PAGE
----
Yarra Ranges council cultural policy and action plan 2008-2013
Yarra Ranges Shireis located in Victoria, Australia, on metropolitan Melbourne's eastern fringe. Home to a population of 145,000, Yarra Ranges covers approximately 2,500 km2. The municipality stretches from the densely populated outer suburbs up into the surrounding foothills, agricultural valleys and forested areas of the Great Dividing Ranges. It is one of Victoria's largest, most varied and scenic municipalities. It is also the largest area of any Melbourne metropolitan council. There are more than 55 suburbs, townships, small communities and rural areas in the Yarra Ranges. The region, and in particular the ‘Yarra Valley’, is gaining local and international recognition as a fine food and wine producing area. Each year, over 2.2 million tourists visit the area, including townships and gardens of the Dandenong Ranges and the wineries of the Yarra Valley. Yarra Ranges is an inspirational place for those who live here on a daily basis and it has long been recognized as a special place for its natural beauty and diverse habitats. The combination of national parks, state forests, private gardens, and its location on Melbourne's door step combine to make the area unique in both natural and cultural amenities.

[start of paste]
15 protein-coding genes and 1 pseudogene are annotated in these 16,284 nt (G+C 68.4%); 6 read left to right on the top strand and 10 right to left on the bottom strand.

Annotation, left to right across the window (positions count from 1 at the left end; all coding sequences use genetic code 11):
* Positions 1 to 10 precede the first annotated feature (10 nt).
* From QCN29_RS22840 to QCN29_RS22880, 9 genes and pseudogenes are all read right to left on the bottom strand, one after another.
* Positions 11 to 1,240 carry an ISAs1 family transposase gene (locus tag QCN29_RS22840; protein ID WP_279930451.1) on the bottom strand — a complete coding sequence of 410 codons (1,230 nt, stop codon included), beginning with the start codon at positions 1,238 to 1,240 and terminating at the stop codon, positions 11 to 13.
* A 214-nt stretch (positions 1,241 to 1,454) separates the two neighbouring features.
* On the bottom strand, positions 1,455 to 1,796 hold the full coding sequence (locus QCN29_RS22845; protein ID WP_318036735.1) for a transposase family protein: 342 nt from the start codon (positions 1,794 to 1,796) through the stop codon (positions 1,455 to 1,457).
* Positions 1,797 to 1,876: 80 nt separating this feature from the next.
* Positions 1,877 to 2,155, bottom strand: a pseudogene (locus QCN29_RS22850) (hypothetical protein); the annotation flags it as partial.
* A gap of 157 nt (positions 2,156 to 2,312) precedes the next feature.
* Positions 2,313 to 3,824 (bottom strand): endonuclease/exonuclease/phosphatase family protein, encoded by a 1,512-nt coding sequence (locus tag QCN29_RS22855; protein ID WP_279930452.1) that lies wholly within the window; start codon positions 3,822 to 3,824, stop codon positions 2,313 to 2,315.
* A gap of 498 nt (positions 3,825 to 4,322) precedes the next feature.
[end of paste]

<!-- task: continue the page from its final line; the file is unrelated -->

Yarra Ranges is a place that values culture. The community understands the profound and powerful influence arts, culture and heritage have in shaping lives. The margins of cities are places where artists, musicians and writers have always congregated. Yarra Ranges is, and always has been, a place for artists and storytellers. The indigenous heritage and the creativity of its community is expressed through music, film, dance, visual art and the written word revealing an enviable cultural richness. In late 2006 Yarra Ranges Council commenced the creation of a Cultural Policy and Action Plan. The Plan aimed to provide direction for arts, culture and heritage in line with the community’s vision statement Vision 2020.